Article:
Surrounded as we are by an overkill of heroic or tragic war stories in this ANZAC centenary, it’s a relief to have a new play that looks at war from a different perspective, and for Queenslanders much closer to home.Danny Fisher, a Brisbane boy, is just entering puberty, and like all boys of his age is obsessed with the idea of war, and especially the Air Force. The play by Matthew Ryan for the Queensland Theatre Company is set in the early 1940s when the threat of a Japanese invasion is imminent, and the local kids, not having actually experienced war, are excited. Danny wants to emulate his big brother Frank (Conrad Coleby) and be a fighter pilot, and can name almost every aeroplane he sees in the sky.
But for all his dreams of war, he is a dreamy writer, much to the disgust of his rough-verging-on-brutal father (Hayden Spencer again shows his splendid versatility here), but supported by Veronica Neave as his emotionally fragile mother Annie, who loves him, but not as much as she dotes on his older brother. When Frank goes off to war and is killed in the bombing of Darwin, Annie begins to fall apart, and her eventual breakdown is one of the most moving stories in this multi-levelled play.
There is also feisty defiance of the zeitgeist from Danny’s friend-but-not-girlfriend Patty, another outsider with her leg in a calliper, who welcomes the Japanese threat and in her pubescent rebellion determines that she will become a geisha girl when they invade. Harriet Dyer, who makes her Queensland debut in this role, shines in this back-story of the strength that suffering can bring, and when she and Danny are attacked by a crowd of local louts, gives as good as she gets, and shows up all the boys, including Danny, as the wimps they are.
Local favourite Dash Kruck (A Tribute of Sorts, Elizabeth– Almost by Chance a Woman, The Bitterling) pictured below is a perfect Danny, dreamer, writer, excited little boy, with the first rumblings of sexual awakening leaving him confused, excited but totally inefficient. The scene where he tries to undo a bra from outside a blouse is hysterical, and his fumbling first kiss with his brother’s old girlfriend Rose (Lucy Goleby also shines) scares the hell out of him.
It’s not easy for a grown man to convince us that he’s a 14-year-old, but Kruck is one of the few actors who can pull it off. But it is his boyish enthusiasm for aeroplanes, the war, and his hero pilots where he does his best work, getting that awkward adolescent mix of crassness and naive innocence to perfection.
In a very clever doubling of roles, director Iain Sinclair has Conrad Coleby play first Danny’s brother Frank and then an American pilot Andy, so that one hero-figure merges effortlessly into another, and also adds another dimension to the plot, the actual invasion of the US army, led by General Macarthur. He and his Australian rival Sir John Monash are played as caricatures so that they don’t overwhelm the plot, but they bring up the very real anger felt by Australians that the American soldiers were over-paid, over-sexed and over here, their offers of nylon stockings, Coca-Cola and chewing gum tempting the Aussie girls away from the local boys. By the end of the play the focus has shifted, so that the question becomes Who is the real enemy?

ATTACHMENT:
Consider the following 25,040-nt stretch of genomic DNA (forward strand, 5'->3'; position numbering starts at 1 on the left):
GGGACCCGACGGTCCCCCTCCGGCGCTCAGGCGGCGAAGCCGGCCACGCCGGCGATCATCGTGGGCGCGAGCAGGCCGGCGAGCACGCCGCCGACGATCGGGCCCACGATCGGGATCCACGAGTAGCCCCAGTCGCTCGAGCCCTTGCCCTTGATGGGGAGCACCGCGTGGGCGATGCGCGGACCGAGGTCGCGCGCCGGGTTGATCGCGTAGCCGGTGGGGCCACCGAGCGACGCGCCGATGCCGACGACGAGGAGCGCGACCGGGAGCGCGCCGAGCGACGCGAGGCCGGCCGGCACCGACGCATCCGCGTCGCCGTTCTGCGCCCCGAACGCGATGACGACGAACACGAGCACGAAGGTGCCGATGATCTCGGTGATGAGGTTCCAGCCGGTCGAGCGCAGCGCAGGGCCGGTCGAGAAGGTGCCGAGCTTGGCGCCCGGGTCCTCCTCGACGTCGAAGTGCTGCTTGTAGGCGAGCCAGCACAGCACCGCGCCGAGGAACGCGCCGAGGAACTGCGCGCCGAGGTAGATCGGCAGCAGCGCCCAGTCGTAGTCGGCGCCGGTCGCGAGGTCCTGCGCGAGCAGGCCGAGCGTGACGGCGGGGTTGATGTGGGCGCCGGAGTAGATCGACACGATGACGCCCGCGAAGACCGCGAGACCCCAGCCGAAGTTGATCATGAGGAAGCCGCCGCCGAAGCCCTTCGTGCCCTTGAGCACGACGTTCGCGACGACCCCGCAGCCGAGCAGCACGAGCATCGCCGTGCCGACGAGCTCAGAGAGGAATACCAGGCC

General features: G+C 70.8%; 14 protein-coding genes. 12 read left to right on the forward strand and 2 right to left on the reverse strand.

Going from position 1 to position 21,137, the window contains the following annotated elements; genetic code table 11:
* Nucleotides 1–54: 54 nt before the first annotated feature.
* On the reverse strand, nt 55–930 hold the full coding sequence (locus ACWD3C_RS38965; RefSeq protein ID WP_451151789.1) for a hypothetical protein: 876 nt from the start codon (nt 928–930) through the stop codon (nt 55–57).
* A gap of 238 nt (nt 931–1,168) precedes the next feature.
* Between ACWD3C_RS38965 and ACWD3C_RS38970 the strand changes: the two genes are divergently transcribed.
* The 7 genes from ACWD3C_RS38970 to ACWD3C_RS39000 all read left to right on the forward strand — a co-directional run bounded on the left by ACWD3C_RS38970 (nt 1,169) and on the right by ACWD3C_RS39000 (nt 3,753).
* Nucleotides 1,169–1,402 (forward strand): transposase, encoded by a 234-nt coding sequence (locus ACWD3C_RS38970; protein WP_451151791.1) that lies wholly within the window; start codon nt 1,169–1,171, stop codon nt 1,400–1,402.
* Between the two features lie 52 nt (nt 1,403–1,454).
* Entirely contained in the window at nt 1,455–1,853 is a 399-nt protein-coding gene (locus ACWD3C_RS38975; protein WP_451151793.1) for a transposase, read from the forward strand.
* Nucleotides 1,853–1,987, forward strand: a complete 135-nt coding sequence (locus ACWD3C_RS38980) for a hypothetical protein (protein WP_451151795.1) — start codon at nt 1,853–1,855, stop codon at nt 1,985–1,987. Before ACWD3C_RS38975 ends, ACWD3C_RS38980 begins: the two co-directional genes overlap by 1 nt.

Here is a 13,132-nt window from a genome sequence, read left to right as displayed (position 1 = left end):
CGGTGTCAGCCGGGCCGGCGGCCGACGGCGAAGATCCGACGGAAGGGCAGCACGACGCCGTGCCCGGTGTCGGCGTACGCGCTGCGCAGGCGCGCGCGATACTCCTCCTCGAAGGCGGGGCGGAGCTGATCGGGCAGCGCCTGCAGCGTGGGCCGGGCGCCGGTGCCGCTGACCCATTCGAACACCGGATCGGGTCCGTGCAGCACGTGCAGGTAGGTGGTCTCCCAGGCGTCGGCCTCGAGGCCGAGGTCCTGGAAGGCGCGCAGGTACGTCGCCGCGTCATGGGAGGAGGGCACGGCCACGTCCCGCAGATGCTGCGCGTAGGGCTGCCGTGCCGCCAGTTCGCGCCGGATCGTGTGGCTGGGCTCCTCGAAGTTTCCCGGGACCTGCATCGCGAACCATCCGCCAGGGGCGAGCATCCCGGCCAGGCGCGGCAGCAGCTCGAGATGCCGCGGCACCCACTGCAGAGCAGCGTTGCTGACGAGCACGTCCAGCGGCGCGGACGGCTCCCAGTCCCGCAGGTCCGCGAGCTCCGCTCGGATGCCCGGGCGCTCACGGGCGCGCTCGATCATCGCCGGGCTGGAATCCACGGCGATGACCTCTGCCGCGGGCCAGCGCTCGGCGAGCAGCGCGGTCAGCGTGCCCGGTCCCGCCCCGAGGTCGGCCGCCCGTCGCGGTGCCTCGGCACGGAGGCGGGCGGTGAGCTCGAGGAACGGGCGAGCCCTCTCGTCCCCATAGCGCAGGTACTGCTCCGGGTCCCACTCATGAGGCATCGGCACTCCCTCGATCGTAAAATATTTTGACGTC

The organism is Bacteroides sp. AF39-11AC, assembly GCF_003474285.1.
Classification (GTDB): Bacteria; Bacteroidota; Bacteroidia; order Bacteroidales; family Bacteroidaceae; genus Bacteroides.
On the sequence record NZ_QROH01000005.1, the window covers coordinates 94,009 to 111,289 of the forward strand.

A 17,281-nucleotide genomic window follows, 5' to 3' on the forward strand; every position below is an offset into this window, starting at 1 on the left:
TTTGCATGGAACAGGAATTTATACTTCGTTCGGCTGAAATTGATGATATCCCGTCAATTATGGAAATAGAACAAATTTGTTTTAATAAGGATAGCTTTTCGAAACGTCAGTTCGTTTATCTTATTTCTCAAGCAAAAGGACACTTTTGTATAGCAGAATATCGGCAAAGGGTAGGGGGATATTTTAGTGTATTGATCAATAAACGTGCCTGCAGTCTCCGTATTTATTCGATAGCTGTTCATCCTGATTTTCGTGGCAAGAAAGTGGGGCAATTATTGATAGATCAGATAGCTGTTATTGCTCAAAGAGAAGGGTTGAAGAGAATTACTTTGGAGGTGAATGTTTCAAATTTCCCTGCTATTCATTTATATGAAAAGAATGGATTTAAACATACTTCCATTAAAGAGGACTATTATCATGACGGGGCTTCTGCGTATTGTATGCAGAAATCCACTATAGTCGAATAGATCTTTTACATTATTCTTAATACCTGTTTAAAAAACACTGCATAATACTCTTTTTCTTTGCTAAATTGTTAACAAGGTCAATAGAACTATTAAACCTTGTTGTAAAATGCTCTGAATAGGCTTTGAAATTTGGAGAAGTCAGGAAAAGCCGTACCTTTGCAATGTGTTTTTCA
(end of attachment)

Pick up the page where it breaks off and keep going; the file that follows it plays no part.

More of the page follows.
There’s enough historical detail here to satisfy the most avid war expert, and enough local references to make it highly appreciated by a Brisbane audience, some of whom were around at the time, or learned the story from their parents and grandparents. The now-demolished dance hall Cloudland is still remembered fondly, and even the mention of it was greeted in like manner by the audience; while another Brisbane icon, the good old under-the-house, features in the set almost as a character in itself.
Stephen Curtis’s design is admirable, with the focus on the typical open area under the Brisbane stilt house, full of old furniture, clothes-lines, general storage, sporting equipment and the Victa mower, and most of the action is set here. The in-house action takes place on a minimalist bare floor above, uncluttered by furniture, and the outdoor scenes on the stage in front, an economic use of space that creates a multitude of venues in a most impressive way. It’s a very clever and convincing set, augmented by David Walters’ intelligent lighting which uses uplighting through the floorboards to suggest the spookiness of flares and night terrors, and foreground spotlighting of the shadow play of Danny’s rough wooden model planes.
This is a splendid production in every way, with nine fine actors making the most of a versatile and multi-faceted script, all held together by appropriate but not overwhelming design and lighting. It deserves to travel around Queensland at least, and even interstate it might remind the Deep South that for stay-at-home Australians World War II was in fact a war in the north, and that the Brisbane Line made it clear that to the rest of the country most of Queensland and the Northern Territory were considered expendable. Cause for a modern civil war, perhaps?